“If it isn’t broken don’t fix it” is an expression that we heard time and time again from physicians and administrative/clinical staff throughout the course of our small practice research study. However, it is important to understand that an EHR is not meant to necessarily “fix” a problem, but rather was designed to improve something that is already proven effective. One of the best ways to relieve these feelings of skepticism and mistrust is through proper transition support that eases the shift from paper to electronic records and provides implementation support and training. The best transition support will address both technical and practical challenges associated with EHR adoption.
When choosing an EHR solution, keep in mind that a vendor that provides comprehensive training and support for its solution will quickly alleviate feelings of mistrust and fears of workflow disruption, while simultaneously bringing to light the advantages that its EHR offers. While most vendors offer some kind of “cookie cutter” or one-size-fits-all transition support service, the most effective vendors will work to determine a practice’s EHR goals, and then offer customized support and training accordingly. Under this model of transition support, communication is streamlined and much of the trial and error that is often associated with implementing an EHR is eliminated. While perhaps the greatest emphasis of transition support needs to be focused on technical challenges, it is also important to address practical challenges, such as the EHR’s effect on the patient-physician encounter and relationship.
For many small practices, one significant perceived threat presented by an EHR is to the commonly adopted “familial model” of care. Many small practice physicians feel a high degree of ownership over their patients, often viewing them as part of their extended family due to the common practice of “womb to tomb care.” Many of these physicians’ patients have come to expect a high degree of tailored attention from their doctor, predicated upon having developed a strong personal relationship with their physician. Patients who have come to know and appreciate this style of care also have concerns that an EHR system may compromise the practice’s ability to continue providing personalized attention. This is again a challenge that can be overcome by selecting the right EHR maintained by personalized transition support.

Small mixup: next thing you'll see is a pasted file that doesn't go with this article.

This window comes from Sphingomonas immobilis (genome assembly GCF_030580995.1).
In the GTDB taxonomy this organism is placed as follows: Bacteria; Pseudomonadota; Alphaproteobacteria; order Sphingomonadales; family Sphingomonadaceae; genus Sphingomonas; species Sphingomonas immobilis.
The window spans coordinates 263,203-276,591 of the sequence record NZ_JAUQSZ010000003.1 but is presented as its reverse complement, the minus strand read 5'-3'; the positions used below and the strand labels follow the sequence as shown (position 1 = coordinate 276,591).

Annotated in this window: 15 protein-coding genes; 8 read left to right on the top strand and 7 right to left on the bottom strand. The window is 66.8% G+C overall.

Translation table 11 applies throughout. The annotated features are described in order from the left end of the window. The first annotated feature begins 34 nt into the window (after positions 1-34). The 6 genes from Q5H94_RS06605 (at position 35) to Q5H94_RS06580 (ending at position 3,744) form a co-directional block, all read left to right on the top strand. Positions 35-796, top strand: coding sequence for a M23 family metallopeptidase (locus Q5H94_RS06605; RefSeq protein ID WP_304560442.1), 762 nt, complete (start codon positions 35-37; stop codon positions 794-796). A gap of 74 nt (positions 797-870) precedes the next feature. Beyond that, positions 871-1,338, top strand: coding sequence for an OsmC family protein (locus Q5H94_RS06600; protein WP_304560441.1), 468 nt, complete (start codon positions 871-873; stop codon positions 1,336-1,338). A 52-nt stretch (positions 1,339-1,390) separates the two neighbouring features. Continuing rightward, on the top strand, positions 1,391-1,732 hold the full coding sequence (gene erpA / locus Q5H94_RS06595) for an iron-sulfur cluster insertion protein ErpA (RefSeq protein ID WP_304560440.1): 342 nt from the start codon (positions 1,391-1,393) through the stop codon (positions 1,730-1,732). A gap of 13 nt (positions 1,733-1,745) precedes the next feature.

Though it is true that many EHR solutions, particularly some older, legacy systems, may be a distraction or feel like an intrusion to intimate patient-provider relationships; more modern, mobile EHRs have been designed to work around this problem. For example: In order to ensure the EHR does not disrupt communication during an encounter, physicians should be instructed to position the EHR in such a way that they are able to face their patient while typing or accessing the system. One model that has been proven effective is to ensure the patient, provider and EHR create a triangle in the exam room, (versus having the EHR placed directly in front of the provider). As with efficiency obstacles discussed in earlier posts, a tablet-compatible EHR solution is one ideal way to overcome all of these issues as it can simply be positioned flat on any surface in the exam room and accessed as needed, thus not interfering at all with a patient’s space.
The decision to adopt and implement an EHR should not be taken lightly, and it is essential that a small practice take its time to become educated and make an informed decision, as there are implications that can be either very positive or detrimental. Beyond selecting a solution with the ideal functionality and usability to address a practice’s unique needs, it is also important to select a vendor who is willing to take the extra time to provide adequate tailored transition and ongoing support. Stay tuned for my next post when I will wrap up the lessons learned from our small practice research by addressing the most important issue associated with EHR adoption: quality of care.